Q & A With Steve Dunlap

Steve Dunlap is going through his first spring practice as NC State's defensive coordinator and linebackers coach. Following the Red-White Game, he took some time to give us his impressions on the Wolfpack defense, some of his goals this spring and how the position groups are shaping up heading into the summer.

What were your goals for this spring?
We have to find out who our players are, identify them and hopefully get the players in the right place. That's the main focus right now, there's no question about it. Hopefully, the older players, the junior and senior players, refine their technique and get a little bit better every day at what they do. That's the goal of spring ball. And obviously, I think, overall, the development of the young players. That's what spring football is all about.

What did you think of the defensive line's performance this afternoon?
I thought at times they played pretty good. We mixed and matched guys a lot of times. Like I've said, it takes 11 to win this game. The front four obviously can be a dominant part of this defense, there's no question, but those other seven guys have to pick up the slack also.

Can you talk about DeMario Pressley's progress?
What the front four has basically is athleticism. They're all good athletes, they have size and they have speed -- Pressley as well. He's still a young player; he's still under development and there's a lot of things he can get better at. Even Mario Williams, there's things he can get better at and he's got to continue to improve as a football player. If we continue to do that, hopefully it will be a good defense.

Returning the No. 1 total defense from last year, is it a challenge to keep these guys level-headed?
To me, last year was last year, and last year ended the last game. Everybody is talking about last year, and I've been through this before. In 1996, we had the No. 1 defense in the country [at West Virginia] and in 1997, didn't play very well. What I'm telling you right now is that, really, there's no reason to talk about last year. College football is a constant change, losing players and developing new players. It's great what we did and I think everybody should be proud of what we did, but we have to wipe that slate clean at some point in time and we've got to go to work and roll our sleeves up make ourselves as good a defense as we can be. That's our No. 1 focus right now. Like I said, if you dwell on the past too much … God put eyes in the front of your head to look forward, not to look backwards. We've got to look forward. There's a lot of things we can get better at still. So we have to continue to improve.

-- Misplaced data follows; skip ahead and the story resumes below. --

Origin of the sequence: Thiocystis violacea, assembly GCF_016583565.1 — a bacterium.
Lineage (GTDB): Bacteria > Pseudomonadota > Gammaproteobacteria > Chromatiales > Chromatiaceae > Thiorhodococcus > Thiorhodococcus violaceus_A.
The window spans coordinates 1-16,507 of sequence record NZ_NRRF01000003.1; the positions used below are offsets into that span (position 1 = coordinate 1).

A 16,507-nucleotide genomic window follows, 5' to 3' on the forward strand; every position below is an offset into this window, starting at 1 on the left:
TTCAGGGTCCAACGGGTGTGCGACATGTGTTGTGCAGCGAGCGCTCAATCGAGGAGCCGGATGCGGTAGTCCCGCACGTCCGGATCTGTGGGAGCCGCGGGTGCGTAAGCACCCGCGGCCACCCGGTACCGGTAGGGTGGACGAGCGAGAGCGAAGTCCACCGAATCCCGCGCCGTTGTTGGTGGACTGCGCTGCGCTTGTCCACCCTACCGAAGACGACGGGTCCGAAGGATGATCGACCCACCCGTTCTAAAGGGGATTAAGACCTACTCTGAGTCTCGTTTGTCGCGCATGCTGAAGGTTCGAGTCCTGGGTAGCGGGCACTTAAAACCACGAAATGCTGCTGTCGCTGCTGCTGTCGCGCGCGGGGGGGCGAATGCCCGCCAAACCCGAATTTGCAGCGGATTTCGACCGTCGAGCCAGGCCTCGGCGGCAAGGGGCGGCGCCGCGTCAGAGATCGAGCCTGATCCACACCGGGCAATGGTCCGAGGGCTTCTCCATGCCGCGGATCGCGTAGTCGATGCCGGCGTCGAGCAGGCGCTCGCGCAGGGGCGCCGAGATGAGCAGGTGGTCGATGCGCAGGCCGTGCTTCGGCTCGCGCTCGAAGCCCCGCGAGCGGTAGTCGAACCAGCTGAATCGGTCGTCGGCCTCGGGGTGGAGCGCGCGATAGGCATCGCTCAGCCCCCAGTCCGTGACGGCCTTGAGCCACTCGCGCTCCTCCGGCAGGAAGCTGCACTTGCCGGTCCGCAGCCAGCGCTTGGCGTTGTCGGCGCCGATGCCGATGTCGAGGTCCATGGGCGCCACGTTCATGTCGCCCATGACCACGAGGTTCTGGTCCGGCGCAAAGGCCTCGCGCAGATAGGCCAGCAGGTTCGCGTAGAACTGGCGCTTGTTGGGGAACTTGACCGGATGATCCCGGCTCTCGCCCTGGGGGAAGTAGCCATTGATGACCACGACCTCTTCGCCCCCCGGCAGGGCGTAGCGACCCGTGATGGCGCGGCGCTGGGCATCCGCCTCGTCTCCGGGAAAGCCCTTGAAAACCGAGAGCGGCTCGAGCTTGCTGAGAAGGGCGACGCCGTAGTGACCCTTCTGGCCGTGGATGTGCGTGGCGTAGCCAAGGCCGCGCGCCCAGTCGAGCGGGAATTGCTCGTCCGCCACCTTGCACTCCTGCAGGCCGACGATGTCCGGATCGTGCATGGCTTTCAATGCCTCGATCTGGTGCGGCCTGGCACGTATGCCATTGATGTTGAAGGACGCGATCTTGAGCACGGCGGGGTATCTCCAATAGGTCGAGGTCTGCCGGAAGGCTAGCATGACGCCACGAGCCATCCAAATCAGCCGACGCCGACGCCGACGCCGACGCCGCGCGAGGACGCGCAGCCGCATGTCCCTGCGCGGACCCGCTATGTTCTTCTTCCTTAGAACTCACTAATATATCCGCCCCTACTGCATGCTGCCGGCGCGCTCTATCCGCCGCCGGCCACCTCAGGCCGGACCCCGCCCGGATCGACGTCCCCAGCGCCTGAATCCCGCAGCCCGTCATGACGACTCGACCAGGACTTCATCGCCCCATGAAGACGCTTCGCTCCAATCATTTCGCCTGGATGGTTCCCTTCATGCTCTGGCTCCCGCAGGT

This is a tough conference, now. There's no gimmes nowhere. It's a tough conference. It's probably as good a conference as there is in the country, and I'm proud I can be part of it. I played three of those teams a lot [at West Virginia and Syracuse]: Boston College, Virginia Tech and Miami. So if you throw those three in the mix along with the original [teams in the ACC], that's some kind of conference.

How much progress can you make on defense when you're starting from such a high level?
So all we can do is go down?

Not necessarily.
Your goal as a coach is the development of your players and each individual player. Is he in the right place? Is he where he can be successful? If we accomplish that goal, I think that's what we strive to do. I feel good that we got that [done] … Like, as an example, we moved Ernest Jones from "Sam" [strongside linebacker] to "Will" [weakside], and when he's not playing over the tight end, he seems to be a much better player. He flows to the ball and he feels more relaxed and it looks like a more natural position for him -- along with LeRue Rumph playing on the tight end because he's an athletic guy, he knows how to play man coverage, he plays on the tight end well. Those are the things you find out in spring football.

It's a constant state of growth. We won't know what the potential of this defense is until maybe the end of two-a-days or even into the first couple of games. You don't really find out about your team until you go out there and play. One thing about college football that I've always disagreed with [is] we have no preseason scrimmage to find out about a team. High school has two or three scrimmages, the pros play four or five. But baby, when it's showtime, first game, that's when you'll find out about that defense right along with me. So we'll find out what happens when you turn the lights on.

You're replacing all four starters in the secondary. What have been your impressions of that part of the defense?
Well, there's been a focus on trying to learn to play zone coverage a little bit better. If we can continue to get better at a zone, it'll complement our man coverage. So I think they continue to improve. We've played a lot of our dime package, [trying to] find out who our nickel and dime players will be. We're not real deep there. We've got some young guys coming in and if we continue to develop, we'll be fine. We'll be two deep, and that's what we need to be.

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